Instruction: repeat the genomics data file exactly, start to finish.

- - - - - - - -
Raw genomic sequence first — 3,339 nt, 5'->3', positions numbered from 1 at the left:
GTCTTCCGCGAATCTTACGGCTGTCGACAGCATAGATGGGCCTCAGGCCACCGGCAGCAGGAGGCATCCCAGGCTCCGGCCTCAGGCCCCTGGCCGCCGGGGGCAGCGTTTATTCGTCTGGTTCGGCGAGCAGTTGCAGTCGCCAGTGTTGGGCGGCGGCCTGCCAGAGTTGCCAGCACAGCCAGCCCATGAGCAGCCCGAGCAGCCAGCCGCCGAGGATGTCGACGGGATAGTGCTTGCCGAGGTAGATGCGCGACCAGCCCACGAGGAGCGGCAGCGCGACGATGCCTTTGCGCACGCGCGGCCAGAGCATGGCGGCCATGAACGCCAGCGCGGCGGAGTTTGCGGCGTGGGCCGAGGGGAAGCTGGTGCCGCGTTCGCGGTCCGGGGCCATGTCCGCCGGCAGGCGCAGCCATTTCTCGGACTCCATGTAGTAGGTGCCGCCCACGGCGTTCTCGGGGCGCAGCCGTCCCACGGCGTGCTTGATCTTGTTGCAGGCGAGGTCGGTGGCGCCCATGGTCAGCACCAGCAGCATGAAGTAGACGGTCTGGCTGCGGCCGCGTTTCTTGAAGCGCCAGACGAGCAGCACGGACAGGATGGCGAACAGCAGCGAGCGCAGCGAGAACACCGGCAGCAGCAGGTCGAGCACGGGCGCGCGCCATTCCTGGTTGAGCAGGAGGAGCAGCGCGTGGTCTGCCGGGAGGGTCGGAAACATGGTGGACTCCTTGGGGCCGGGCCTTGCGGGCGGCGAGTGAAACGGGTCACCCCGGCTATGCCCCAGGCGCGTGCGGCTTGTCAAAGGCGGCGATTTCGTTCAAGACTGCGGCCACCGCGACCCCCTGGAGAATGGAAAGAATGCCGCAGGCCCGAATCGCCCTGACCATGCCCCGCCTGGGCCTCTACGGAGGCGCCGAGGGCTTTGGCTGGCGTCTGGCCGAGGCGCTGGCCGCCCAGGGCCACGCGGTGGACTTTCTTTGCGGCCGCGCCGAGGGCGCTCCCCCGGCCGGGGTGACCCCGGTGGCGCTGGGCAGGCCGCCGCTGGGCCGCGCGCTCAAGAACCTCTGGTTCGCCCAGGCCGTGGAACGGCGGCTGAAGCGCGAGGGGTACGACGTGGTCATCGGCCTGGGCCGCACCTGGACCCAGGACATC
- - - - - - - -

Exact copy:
Raw genomic sequence first — 3,339 nt, 5'->3', positions numbered from 1 at the left:
GTCTTCCGCGAATCTTACGGCTGTCGACAGCATAGATGGGCCTCAGGCCACCGGCAGCAGGAGGCATCCCAGGCTCCGGCCTCAGGCCCCTGGCCGCCGGGGGCAGCGTTTATTCGTCTGGTTCGGCGAGCAGTTGCAGTCGCCAGTGTTGGGCGGCGGCCTGCCAGAGTTGCCAGCACAGCCAGCCCATGAGCAGCCCGAGCAGCCAGCCGCCGAGGATGTCGACGGGATAGTGCTTGCCGAGGTAGATGCGCGACCAGCCCACGAGGAGCGGCAGCGCGACGATGCCTTTGCGCACGCGCGGCCAGAGCATGGCGGCCATGAACGCCAGCGCGGCGGAGTTTGCGGCGTGGGCCGAGGGGAAGCTGGTGCCGCGTTCGCGGTCCGGGGCCATGTCCGCCGGCAGGCGCAGCCATTTCTCGGACTCCATGTAGTAGGTGCCGCCCACGGCGTTCTCGGGGCGCAGCCGTCCCACGGCGTGCTTGATCTTGTTGCAGGCGAGGTCGGTGGCGCCCATGGTCAGCACCAGCAGCATGAAGTAGACGGTCTGGCTGCGGCCGCGTTTCTTGAAGCGCCAGACGAGCAGCACGGACAGGATGGCGAACAGCAGCGAGCGCAGCGAGAACACCGGCAGCAGCAGGTCGAGCACGGGCGCGCGCCATTCCTGGTTGAGCAGGAGGAGCAGCGCGTGGTCTGCCGGGAGGGTCGGAAACATGGTGGACTCCTTGGGGCCGGGCCTTGCGGGCGGCGAGTGAAACGGGTCACCCCGGCTATGCCCCAGGCGCGTGCGGCTTGTCAAAGGCGGCGATTTCGTTCAAGACTGCGGCCACCGCGACCCCCTGGAGAATGGAAAGAATGCCGCAGGCCCGAATCGCCCTGACCATGCCCCGCCTGGGCCTCTACGGAGGCGCCGAGGGCTTTGGCTGGCGTCTGGCCGAGGCGCTGGCCGCCCAGGGCCACGCGGTGGACTTTCTTTGCGGCCGCGCCGAGGGCGCTCCCCCGGCCGGGGTGACCCCGGTGGCGCTGGGCAGGCCGCCGCTGGGCCGCGCGCTCAAGAACCTCTGGTTCGCCCAGGCCGTGGAACGGCGGCTGAAGCGCGAGGGGTACGACGTGGTCATCGGCCTGGGCCGCACCTGGACCCAGGACATC